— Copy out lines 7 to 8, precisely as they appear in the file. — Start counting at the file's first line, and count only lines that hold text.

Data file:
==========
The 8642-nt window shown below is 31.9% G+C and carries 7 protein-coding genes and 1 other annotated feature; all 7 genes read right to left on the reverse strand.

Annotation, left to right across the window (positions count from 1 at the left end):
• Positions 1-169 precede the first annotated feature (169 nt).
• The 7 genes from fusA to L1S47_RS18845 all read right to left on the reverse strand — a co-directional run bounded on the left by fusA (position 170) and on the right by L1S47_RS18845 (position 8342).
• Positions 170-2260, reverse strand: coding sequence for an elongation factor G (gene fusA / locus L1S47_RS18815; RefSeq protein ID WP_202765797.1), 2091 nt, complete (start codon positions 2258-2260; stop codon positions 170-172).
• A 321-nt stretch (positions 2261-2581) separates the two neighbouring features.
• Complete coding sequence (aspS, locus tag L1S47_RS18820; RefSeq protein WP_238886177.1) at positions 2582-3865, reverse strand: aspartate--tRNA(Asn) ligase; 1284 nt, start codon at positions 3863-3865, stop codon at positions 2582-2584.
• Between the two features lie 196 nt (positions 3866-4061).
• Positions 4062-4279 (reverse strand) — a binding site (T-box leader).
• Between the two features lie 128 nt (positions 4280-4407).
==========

• Complete coding sequence (aspS, locus tag L1S47_RS18820; RefSeq protein WP_238886177.1) at positions 2582-3865, reverse strand: aspartate--tRNA(Asn) ligase; 1284 nt, start codon at positions 3863-3865, stop codon at positions 2582-2584.
• Between the two features lie 196 nt (positions 3866-4061).